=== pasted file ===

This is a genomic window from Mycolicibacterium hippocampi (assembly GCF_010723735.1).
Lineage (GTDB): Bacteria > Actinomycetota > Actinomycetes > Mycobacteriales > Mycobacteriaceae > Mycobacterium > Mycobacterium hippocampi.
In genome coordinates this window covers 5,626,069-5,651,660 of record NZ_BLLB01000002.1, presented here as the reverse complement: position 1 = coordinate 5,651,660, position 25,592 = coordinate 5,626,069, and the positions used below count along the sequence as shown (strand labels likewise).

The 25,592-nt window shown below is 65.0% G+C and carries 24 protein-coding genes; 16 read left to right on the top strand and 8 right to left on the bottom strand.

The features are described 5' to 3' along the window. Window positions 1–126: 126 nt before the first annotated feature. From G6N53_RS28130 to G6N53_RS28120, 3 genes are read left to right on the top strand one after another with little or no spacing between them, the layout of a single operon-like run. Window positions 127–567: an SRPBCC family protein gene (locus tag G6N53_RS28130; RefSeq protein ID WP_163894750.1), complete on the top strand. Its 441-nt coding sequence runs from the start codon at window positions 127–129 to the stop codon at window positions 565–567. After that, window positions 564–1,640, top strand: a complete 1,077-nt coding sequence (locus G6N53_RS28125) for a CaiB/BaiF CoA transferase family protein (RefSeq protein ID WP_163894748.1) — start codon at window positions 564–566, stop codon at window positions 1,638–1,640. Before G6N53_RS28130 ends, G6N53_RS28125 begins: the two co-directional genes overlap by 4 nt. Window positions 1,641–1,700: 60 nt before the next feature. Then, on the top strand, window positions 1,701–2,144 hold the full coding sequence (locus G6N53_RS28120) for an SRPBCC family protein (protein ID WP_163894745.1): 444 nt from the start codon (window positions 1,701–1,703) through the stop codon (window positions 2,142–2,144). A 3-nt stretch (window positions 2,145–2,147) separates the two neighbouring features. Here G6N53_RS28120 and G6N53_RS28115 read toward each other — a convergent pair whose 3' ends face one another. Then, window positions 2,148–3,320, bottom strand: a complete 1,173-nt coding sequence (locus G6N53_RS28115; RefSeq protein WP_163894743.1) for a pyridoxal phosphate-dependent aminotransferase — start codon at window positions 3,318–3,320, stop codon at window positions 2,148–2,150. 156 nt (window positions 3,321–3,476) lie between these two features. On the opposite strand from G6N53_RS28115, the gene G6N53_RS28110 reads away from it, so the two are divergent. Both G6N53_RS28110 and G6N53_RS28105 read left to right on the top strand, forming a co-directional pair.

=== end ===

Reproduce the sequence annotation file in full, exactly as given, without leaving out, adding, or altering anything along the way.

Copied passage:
This is a genomic window from Mycolicibacterium hippocampi (assembly GCF_010723735.1).
Lineage (GTDB): Bacteria > Actinomycetota > Actinomycetes > Mycobacteriales > Mycobacteriaceae > Mycobacterium > Mycobacterium hippocampi.
In genome coordinates this window covers 5,626,069-5,651,660 of record NZ_BLLB01000002.1, presented here as the reverse complement: position 1 = coordinate 5,651,660, position 25,592 = coordinate 5,626,069, and the positions used below count along the sequence as shown (strand labels likewise).

The 25,592-nt window shown below is 65.0% G+C and carries 24 protein-coding genes; 16 read left to right on the top strand and 8 right to left on the bottom strand.

The features are described 5' to 3' along the window. Window positions 1–126: 126 nt before the first annotated feature. From G6N53_RS28130 to G6N53_RS28120, 3 genes are read left to right on the top strand one after another with little or no spacing between them, the layout of a single operon-like run. Window positions 127–567: an SRPBCC family protein gene (locus tag G6N53_RS28130; RefSeq protein ID WP_163894750.1), complete on the top strand. Its 441-nt coding sequence runs from the start codon at window positions 127–129 to the stop codon at window positions 565–567. After that, window positions 564–1,640, top strand: a complete 1,077-nt coding sequence (locus G6N53_RS28125) for a CaiB/BaiF CoA transferase family protein (RefSeq protein ID WP_163894748.1) — start codon at window positions 564–566, stop codon at window positions 1,638–1,640. Before G6N53_RS28130 ends, G6N53_RS28125 begins: the two co-directional genes overlap by 4 nt. Window positions 1,641–1,700: 60 nt before the next feature. Then, on the top strand, window positions 1,701–2,144 hold the full coding sequence (locus G6N53_RS28120) for an SRPBCC family protein (protein ID WP_163894745.1): 444 nt from the start codon (window positions 1,701–1,703) through the stop codon (window positions 2,142–2,144). A 3-nt stretch (window positions 2,145–2,147) separates the two neighbouring features. Here G6N53_RS28120 and G6N53_RS28115 read toward each other — a convergent pair whose 3' ends face one another. Then, window positions 2,148–3,320, bottom strand: a complete 1,173-nt coding sequence (locus G6N53_RS28115; RefSeq protein WP_163894743.1) for a pyridoxal phosphate-dependent aminotransferase — start codon at window positions 3,318–3,320, stop codon at window positions 2,148–2,150. 156 nt (window positions 3,321–3,476) lie between these two features. On the opposite strand from G6N53_RS28115, the gene G6N53_RS28110 reads away from it, so the two are divergent. Both G6N53_RS28110 and G6N53_RS28105 read left to right on the top strand, forming a co-directional pair.